View Full Version : True Beer Cooler
05-31-2004, 09:44 PM
I do HVAC not refrigeration, but do some maintenance on the refrigeration and ice machine in my fathers bar. I have a True Beer Cooler that I had a compressor replaced on about 2 years ago. The cooler was not getting that cold. I blasted condenser with nitrogen and unit went on and got cold, but next day noticed compresor short cycling. I didn't want to leave on until I determined what was causing this. I do know that when condenser was dirty the compressor cycled off on thermal overload. Upon further looking I noticed that although coil appeared clean that the actual refrig tubing crossing through the fins had been insulated with dust that didn't come off with nitrogen blast. I worked on cleaning the coil for about an hour and 1/2 and finally alki foamed the condenser and used garden hose on high pressure to rinse clean. Coil now immaculate, restarted unit up and compressor starts to short cycle. Condenser air is not that warm but compressor is hot and shutting off on thermal overload, evap was cold. Is it possible that there is a blockage that is preventing the refrigerant to pass into the condenser and forcing compressor to shut off. I am not about to replace another compressor, if that is the case I will replace the entire cooler. I am going to ask service mgr at my co some advice, but we are HVAC not refrig. Any Ideas. I didn't open system up or apply gauges.
05-31-2004, 10:07 PM
Try allowing the compressor to cool off for a day or so by shutting the cooler off completely. This should solve the problem. If it doesn't, you'll likely need to replace it, again...couple of questions though...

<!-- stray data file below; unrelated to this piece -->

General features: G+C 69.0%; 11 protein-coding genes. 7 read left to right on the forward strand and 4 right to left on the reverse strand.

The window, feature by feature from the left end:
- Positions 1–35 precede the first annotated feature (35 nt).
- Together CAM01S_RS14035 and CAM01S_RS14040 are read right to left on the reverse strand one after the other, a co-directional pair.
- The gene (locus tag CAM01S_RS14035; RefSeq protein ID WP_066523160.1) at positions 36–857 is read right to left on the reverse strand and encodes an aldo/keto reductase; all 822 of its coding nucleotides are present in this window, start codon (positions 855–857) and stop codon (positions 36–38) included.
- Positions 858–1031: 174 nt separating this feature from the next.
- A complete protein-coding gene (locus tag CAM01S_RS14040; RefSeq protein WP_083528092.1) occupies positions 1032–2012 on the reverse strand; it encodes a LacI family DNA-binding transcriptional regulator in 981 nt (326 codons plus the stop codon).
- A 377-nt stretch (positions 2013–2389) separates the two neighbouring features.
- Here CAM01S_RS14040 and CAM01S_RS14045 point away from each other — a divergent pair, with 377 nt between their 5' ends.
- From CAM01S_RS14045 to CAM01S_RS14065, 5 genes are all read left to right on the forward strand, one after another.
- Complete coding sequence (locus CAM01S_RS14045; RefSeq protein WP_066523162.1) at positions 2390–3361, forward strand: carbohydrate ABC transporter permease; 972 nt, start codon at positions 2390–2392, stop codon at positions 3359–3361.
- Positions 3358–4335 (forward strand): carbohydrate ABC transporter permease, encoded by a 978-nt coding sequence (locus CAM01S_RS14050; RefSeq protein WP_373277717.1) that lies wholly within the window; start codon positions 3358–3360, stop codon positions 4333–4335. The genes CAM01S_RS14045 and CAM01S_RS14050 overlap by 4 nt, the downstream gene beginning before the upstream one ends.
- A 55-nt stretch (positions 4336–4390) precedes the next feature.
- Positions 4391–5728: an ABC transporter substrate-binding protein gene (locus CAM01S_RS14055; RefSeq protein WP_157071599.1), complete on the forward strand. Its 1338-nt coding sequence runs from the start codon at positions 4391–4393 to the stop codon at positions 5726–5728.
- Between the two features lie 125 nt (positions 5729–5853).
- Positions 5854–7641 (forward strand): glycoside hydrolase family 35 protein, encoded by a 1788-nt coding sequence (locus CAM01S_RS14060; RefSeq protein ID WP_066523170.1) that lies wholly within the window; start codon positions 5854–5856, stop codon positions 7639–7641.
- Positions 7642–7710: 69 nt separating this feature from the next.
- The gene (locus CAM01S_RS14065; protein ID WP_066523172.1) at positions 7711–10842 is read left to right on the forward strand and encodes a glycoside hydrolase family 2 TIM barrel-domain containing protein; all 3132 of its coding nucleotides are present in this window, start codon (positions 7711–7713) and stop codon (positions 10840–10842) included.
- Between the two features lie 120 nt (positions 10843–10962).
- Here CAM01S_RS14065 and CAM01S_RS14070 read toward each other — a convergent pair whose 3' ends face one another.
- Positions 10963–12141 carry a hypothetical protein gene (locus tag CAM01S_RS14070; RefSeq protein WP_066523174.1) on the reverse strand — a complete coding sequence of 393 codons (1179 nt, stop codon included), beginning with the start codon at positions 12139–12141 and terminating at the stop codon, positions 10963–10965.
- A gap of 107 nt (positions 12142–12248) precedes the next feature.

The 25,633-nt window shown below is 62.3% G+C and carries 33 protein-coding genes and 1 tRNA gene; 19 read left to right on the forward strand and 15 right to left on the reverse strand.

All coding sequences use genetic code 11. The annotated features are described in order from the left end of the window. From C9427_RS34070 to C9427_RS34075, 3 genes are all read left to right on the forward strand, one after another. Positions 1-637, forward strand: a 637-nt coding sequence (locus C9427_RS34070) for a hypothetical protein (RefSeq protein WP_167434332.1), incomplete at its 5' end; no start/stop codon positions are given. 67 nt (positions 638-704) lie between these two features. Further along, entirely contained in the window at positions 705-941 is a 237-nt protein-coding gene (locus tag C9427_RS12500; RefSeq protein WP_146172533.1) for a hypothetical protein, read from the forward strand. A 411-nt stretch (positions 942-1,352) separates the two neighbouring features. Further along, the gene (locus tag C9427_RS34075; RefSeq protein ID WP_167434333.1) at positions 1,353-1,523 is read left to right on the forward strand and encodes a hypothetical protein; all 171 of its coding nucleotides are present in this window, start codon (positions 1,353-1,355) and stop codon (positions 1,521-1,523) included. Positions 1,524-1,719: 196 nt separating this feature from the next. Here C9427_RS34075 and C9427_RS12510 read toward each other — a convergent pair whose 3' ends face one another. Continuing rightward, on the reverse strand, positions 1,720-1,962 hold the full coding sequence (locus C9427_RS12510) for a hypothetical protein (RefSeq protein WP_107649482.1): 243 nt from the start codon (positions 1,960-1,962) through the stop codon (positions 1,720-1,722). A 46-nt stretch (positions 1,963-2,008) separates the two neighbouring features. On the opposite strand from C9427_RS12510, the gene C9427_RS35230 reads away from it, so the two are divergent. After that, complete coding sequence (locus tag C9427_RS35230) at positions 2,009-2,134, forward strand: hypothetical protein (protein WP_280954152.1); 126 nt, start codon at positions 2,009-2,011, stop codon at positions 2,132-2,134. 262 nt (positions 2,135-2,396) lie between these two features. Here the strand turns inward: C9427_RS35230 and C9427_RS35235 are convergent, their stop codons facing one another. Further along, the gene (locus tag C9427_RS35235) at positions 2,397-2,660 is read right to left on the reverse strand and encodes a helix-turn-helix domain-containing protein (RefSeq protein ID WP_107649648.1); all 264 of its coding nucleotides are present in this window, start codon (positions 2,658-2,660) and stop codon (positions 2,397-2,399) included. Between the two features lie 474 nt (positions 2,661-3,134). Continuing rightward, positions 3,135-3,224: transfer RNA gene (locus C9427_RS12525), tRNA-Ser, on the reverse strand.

Is it a Tecumseh AEA4440YXA?
Is the condenser section on the lower right corner, and if so, is there enough room for the discharge air off the condenser to circulate? The reason I ask is, I had a problem like this once and I was on the second compressor in as many years. It was on it's last leg too. I told the customer if I was to replace the compressor again, the entire condenser is going in a remote location. Well I ended up replacing it, locating it downstairs (where there is lots of room for it to breathe) and it has worked, problem free for 2 years.
05-31-2004, 11:15 PM
out of curiosity what do you call short cycling? what is the method of temp. control? could it be suction pressure control and short on gas? i would also check the pressures.
06-01-2004, 12:13 AM
I was just down their and started it up and let it run for a few minutes and it seemed to work, the evaporator felt like it was starting to get cold, but I shut off after about five minutes, didn't want to seize compressor before hearing some advice. The compressor fired right up when I started it and didn't hesitate or even sound like it had to try like some failing compressors. I will let it rip tommorow and see how it goes from there. What you mentioned about locating the comp in a remote location is a good Idea, I thought about that too. I have a basement that is below it and would consider replacing the entire condenser and locating downstairs. How would you size the condenser for this box. I am assuming to match compressor that is there with a complete remote refrig condensing unit and piping into exisiting lines dropping down on right hand side of cooler. Yes condenser is on the right hand side and I think new compressor is a copeland, but will check tommorow. IF I have to replace entire condensing unit and locate in remote location is are their any other rules to this type of change out that are different than a/c condenser change out. Usually on a condensing unit changeout on a a/c if burnout I put suction and liquid line filters and then change about a week to 10 days later. Is this the same for refrig?